Europe in search for values

Contemporary Europe, more and more divided and troubled by problems such as Brexit or the migration crisis, faces the threat of losing a common identity and centuries of cultural heritage. Is there a chance to find common values for Europe, such diverse, both ethnicaly and politically? What values should become the foundation for the future of Europe? The plenary session closing the 27th Economic Forum in Krynica was attended by Angelo Farrugia, Speaker of the Maltese House of Representatives, Archbishop Marek Jędraszewski, Metropolitan of Cracow, Jacek Karnowski, Chief of the Sieci Weekly, Marek Kuchciński, Speaker of the Polish Sejm, János Latorcai, Deputy Speaker of the National Assembly of Hungary and Archbishop Zbigniew Stankiewicz, Metropolitan of Riga. The conversation was moderated by Jacek Kurski, President of the Management Board of TVP S.A.


Jacek Kurskiopened the discussion with a basic questions: what is the condition of the EU today? Is there such a thing as European values?

According to the first debater, Marek Kuchciński, values in Central Europe are in a much better better condition than it appears from media coverages:

I know one thing for sure: the countries of Central Europe are deeply aware of values such as freedom and the need for independence. It seems that in the West these values are not developed to the same extend. We must boldly remind Europe that the European values that apply today have their roots in three groups: Greek philosophy, Roman law and Christianity.

Angelo Farrugia argued for for the values resulting from the dignity of every human being:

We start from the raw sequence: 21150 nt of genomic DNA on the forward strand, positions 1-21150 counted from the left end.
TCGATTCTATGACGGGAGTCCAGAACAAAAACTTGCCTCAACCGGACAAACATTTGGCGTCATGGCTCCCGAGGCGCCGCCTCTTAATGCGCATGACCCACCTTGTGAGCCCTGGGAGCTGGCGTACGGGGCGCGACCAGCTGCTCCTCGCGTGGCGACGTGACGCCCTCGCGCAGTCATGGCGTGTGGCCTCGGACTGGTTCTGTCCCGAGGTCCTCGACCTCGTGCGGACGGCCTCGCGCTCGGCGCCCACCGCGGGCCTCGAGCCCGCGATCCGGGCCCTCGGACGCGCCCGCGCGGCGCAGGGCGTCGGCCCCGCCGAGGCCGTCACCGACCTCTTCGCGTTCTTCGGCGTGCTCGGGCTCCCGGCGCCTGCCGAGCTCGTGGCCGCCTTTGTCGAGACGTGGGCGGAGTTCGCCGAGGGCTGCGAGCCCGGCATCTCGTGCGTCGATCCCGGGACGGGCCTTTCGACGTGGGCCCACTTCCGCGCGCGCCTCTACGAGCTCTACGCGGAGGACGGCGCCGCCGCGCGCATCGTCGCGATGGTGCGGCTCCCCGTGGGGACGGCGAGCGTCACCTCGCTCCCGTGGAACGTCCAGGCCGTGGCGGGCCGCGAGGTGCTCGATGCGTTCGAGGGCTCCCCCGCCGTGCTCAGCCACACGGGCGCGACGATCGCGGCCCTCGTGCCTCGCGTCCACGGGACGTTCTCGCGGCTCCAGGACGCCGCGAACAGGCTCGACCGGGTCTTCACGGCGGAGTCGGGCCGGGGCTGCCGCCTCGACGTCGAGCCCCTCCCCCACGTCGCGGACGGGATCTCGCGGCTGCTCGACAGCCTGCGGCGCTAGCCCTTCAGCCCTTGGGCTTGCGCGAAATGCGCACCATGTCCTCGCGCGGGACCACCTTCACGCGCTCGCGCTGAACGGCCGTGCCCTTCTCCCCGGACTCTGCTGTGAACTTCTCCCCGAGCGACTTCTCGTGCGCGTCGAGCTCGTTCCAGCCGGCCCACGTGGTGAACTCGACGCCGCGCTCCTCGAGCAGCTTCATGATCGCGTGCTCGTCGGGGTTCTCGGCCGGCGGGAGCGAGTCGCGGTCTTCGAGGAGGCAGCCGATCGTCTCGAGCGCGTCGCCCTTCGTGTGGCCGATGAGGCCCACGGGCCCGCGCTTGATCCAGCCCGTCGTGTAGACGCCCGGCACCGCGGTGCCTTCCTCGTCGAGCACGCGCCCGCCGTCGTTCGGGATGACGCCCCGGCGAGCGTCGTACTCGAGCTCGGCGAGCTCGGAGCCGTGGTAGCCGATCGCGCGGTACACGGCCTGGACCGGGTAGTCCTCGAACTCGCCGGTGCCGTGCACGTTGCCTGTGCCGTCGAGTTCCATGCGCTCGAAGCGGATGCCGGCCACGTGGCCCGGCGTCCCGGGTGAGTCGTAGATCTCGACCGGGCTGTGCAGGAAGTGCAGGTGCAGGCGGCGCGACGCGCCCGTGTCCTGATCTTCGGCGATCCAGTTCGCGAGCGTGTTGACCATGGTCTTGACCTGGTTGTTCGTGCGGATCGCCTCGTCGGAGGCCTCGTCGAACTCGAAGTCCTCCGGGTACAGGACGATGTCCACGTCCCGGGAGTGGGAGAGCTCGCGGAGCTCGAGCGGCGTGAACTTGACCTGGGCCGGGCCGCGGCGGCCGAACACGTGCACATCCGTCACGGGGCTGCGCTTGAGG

We joined the EU at the same time as Poland. When we talk about values, we talk about the value of a human being. Everyone should have the right to enjoy basic rights. I like the French motto of equality, freedom and brotherhood. For Farrugia, a significant current problem of the Union is the financial crisis: the EU made mistakes in the financial crisis. If a remedy is not proposed, then we have a problem.

János Latorcai, in turn, considered the problem of European values in political terms. According to him, liberalism is prevailing at the moment, but it will not easily take over the continent. In the face of excessive liberalism, social opposition trends arise, whose proponents will not accept, for example, new rules on sexuality. Latorcai also pointed out that in Europe there is no political category like European unionists.

Marek Jędraszewski referred to the great message of John Paul II, who said that democracy could change into totalitarianism. He warned against replacing human with an object as the entity who decide what is good and what is bad.

At a certain moment man felt that he could decide who was a man, who was a sub-human and who was a vermin – it was a Goebbels propaganda. A big threat, according to Jędraszewski, is the emergence of this propaganda contemporary incarnations, based on similar priciples. In the Archbishop’s opinion, there is no doubt that the most human dignity should be treated as a priority.